• 12. The segmentation (clustering) process • Exploring how types of expenditure co-vary • Identifies dominant patterns • Classifies people into segments based on these • Clustered on the 12 expenditure categories • ...the optimal solution contained six clusters www.pfrc.bris.ac.uk/esrc 12
  • 13. Drivers of cluster membership • Highly statistically significant variations in expenditure for all 12 categories • Three categories were particularly strong • Alcohol and tobacco • Clothing and footwear • Housing, fuel and power www.pfrc.bris.ac.uk/esrc 13
  • 14. The clusters Percentage in cluster (%) Mean weekly expenditure ‘Conservative consumers’ 46 138 ‘Foodies’ 19 228 ‘Burdened by bills’ 11 231 ‘Smokers’ 9 245 ‘Recreation and clothing’ 4 392 ‘Socialites’ 12 405 The average equivalised expenditure across the sample is £217. www.pfrc.bris.ac.uk/esrc 14
  • 15. Spend far below average on non-essentials (such as recreation and hotels) Conservative Consumers • • • • • • Spent £138 on average Transport (£18) much lower than average (£32) Only 47% connected to the internet More likely to be the oldest old (22% cf. 15%) 38% in the lowest income quartile; 60% retired 56% gave benefits as main source of income www.pfrc.bris.ac.uk/esrc 15
  • 16. Very high expenditure on food (£58 compared to the average of £34) Foodies • • • • • • Spent £228 on average Close to average expenditure in most categories A half (54%) live in two-adult households Very few households are renting (12%, cf.25%) Only 18% in lowest income quartile Larger houses (58% cf. 50% with 6+ rooms) www.pfrc.bris.ac.uk/esrc 16
  • 17. Very high proportion of expenditure on housing costs (£4 in every £10, twice the average) Burdened by Bills • • • • Spent £231 on average All other expenditure is relatively low Low transport costs (lowest petrol expenditure) 70% in rented accommodation (cf. 24%) • Including 45% from a social landlord • More single households www.pfrc.bris.ac.uk/esrc 17
  • 18. Spent £28 a week on tobacco products Smokers • Spent £245 on average • Very high spend on alcohol and tobacco (£36 per week/15% of total expenditure, cf. 3%) • One of the ‘younger’ clusters (62% under 65) • Almost a third still in full-time employment • Home-ownership is relatively low (42% cf. 54%) www.pfrc.bris.ac.uk/esrc 18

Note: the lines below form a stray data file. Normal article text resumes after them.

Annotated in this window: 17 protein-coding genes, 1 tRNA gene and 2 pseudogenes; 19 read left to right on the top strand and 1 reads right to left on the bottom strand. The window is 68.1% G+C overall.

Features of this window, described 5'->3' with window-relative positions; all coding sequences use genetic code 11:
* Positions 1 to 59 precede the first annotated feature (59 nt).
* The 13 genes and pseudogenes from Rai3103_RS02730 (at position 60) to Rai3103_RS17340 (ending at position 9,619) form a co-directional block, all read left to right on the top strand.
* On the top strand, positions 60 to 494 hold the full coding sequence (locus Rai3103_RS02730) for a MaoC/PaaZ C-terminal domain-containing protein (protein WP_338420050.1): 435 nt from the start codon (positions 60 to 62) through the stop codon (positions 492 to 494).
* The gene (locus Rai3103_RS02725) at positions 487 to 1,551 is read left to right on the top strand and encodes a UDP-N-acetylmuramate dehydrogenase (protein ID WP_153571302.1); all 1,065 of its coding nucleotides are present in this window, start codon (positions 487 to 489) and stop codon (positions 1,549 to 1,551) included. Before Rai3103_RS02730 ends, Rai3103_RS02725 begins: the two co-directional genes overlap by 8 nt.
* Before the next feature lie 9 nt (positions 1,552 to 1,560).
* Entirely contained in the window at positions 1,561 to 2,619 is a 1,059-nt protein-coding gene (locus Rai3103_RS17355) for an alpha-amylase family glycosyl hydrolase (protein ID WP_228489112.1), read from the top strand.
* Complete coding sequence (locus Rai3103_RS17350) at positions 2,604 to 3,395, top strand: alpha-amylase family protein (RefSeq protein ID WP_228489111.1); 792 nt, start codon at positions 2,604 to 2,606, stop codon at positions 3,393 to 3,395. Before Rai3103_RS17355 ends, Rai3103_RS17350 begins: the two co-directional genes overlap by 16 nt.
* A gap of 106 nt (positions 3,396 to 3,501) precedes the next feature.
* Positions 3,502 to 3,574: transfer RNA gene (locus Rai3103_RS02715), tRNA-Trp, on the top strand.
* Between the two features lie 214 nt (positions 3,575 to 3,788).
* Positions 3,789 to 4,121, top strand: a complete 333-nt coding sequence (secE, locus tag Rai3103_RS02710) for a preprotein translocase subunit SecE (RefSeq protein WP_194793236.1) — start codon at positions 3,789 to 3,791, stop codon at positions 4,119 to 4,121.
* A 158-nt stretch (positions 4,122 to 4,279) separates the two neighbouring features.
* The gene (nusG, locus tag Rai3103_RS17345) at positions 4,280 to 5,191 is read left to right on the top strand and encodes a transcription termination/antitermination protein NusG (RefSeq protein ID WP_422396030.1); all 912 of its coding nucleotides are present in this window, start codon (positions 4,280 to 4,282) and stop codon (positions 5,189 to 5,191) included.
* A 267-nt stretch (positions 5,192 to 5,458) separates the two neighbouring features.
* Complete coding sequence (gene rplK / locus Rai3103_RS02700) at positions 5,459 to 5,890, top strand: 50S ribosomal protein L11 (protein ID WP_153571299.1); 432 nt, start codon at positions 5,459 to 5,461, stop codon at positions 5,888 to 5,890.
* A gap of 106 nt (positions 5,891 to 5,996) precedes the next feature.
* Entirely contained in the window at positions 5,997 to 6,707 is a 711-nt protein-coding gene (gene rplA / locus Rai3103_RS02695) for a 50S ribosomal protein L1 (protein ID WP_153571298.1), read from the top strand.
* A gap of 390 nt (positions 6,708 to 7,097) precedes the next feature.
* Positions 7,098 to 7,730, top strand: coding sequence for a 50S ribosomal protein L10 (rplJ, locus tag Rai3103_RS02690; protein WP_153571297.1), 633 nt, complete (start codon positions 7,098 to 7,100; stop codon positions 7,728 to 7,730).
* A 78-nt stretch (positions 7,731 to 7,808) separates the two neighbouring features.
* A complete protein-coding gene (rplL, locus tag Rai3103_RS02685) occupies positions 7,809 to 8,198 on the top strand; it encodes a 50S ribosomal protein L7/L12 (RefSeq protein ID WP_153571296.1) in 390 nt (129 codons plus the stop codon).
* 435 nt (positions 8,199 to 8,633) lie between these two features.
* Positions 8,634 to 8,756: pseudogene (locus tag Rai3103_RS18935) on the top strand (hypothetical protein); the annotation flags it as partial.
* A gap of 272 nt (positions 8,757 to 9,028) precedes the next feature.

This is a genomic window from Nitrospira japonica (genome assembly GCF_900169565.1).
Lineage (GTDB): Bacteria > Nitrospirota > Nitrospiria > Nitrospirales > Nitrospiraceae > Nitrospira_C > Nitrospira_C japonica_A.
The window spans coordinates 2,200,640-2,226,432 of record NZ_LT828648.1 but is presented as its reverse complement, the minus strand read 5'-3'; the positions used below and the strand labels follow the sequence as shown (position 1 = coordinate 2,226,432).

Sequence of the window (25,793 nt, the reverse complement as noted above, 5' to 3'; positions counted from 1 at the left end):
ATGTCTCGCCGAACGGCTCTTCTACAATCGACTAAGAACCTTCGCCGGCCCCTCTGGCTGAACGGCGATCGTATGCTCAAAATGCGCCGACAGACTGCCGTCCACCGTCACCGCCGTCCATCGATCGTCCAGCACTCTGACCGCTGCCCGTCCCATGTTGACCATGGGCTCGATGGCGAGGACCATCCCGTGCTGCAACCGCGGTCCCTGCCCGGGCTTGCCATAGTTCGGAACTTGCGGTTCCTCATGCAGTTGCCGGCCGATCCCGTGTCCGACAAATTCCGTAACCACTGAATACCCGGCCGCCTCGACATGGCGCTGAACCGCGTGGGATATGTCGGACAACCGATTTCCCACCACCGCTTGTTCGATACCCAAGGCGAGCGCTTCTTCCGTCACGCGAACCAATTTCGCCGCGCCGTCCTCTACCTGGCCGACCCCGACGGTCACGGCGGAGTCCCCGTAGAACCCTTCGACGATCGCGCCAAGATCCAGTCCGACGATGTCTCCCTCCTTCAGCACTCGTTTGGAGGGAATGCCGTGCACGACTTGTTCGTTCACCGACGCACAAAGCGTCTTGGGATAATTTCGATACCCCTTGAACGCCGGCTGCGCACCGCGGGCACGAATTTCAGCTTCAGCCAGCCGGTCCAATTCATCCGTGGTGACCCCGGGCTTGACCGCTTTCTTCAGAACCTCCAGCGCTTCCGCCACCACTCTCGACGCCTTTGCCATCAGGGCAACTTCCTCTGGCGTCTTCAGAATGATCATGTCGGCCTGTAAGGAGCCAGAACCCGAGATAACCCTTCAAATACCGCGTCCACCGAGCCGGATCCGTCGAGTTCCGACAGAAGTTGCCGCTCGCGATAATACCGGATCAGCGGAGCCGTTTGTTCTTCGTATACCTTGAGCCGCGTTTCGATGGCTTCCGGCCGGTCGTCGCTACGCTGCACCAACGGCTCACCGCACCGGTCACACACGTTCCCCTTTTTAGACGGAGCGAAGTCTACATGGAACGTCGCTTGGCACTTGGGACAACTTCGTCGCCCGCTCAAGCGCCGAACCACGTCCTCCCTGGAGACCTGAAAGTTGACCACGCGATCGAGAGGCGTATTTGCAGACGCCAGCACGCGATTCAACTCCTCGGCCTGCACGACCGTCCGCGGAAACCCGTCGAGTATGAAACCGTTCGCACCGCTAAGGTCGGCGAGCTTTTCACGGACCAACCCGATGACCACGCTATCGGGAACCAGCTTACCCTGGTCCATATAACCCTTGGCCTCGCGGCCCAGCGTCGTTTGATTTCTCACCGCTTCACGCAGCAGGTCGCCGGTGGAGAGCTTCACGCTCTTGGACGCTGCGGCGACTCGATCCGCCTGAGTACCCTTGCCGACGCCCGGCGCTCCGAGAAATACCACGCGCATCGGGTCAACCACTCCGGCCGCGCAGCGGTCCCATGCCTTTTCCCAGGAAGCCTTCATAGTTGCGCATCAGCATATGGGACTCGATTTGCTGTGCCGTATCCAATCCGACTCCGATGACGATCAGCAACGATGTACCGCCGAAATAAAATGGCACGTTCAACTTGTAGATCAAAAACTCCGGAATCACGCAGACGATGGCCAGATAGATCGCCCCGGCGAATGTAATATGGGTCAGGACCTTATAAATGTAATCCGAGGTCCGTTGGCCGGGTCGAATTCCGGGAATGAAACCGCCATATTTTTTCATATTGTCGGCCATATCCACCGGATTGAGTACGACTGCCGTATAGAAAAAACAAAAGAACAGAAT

• 19. Recreation and Clothing • • • • • • At £65 each week, these fashionistas spend more on clothing than all the other groups combined! One of the two high-spending clusters (£392) High spend on recreation (£65) & transport (£53) Only 21 per cent of this cluster are 70 and above Two-thirds in larger houses (6+ rooms) 20% say benefits main income (cf. 10% socialites) Half of the cluster in the highest income quartile www.pfrc.bris.ac.uk/esrc 19
  • 20. Enjoy the finer things in life, spending £131 per week on eating out, holidays and recreation The Socialites • • • • • • One of the two high-spending clusters (£405) Spent £96 on transport costs (24% cf.15%) Three quarters under 65; 41% working full time Income – 57% earnings; 33% investments More than half in highest income quartile 90% of households connected to the internet www.pfrc.bris.ac.uk/esrc 20
  • 21. Important socio-demographic characteristics • Tenure: 97% of Socialites were homeowners • Compared with 29% of Burdened by Bills • Age: 40% of Smokers aged under 60 • Compared with just 26% of Conservative Consumers • Income: 7% of R&C in lowest income quartile • Compared with 39% of Burdened by Bills www.pfrc.bris.ac.uk/esrc 21
  • 22. What does this research tell us? • • • • • • Equivalised expenditure decreases with age... ...but other factors important No such thing as the ‘older consumer?’ Depends on preferences, resources, mobility However - Smokers are young (stop/morbidity) Housing costs key in wellbeing (+/- constraints) www.pfrc.bris.ac.uk/esrc 22
  • 23. But, we only know so much... • Conservative Consumers are a diverse group • And need unpacking further to understand why they spend comparatively little • Hostels, boarding houses, and institutions such as rest/care and nursing homes are excluded • The true effect of ageing vs. generational effects remains unclear – further analysis needed www.pfrc.bris.ac.uk/esrc 23
  • 24. Exploring patterns of expenditure: Segmenting the older UK consumer using the Living Costs and Food Survey David Hayes and Sharon Collard Brown-Forman 22 October 2013 www.pfrc.bris.ac.uk/esrc 24
  • 25. Response Dick Stroud Managing Director 20plus30 This event is kindly supported by PFRC
  • 26. Debate and Q&A This event is kindly supported by PFRC
  • 27. Should we forget about ‘the older consumer’? An expert roundtable on market segmentation 22nd October 2013 This event is kindly supported by PFRC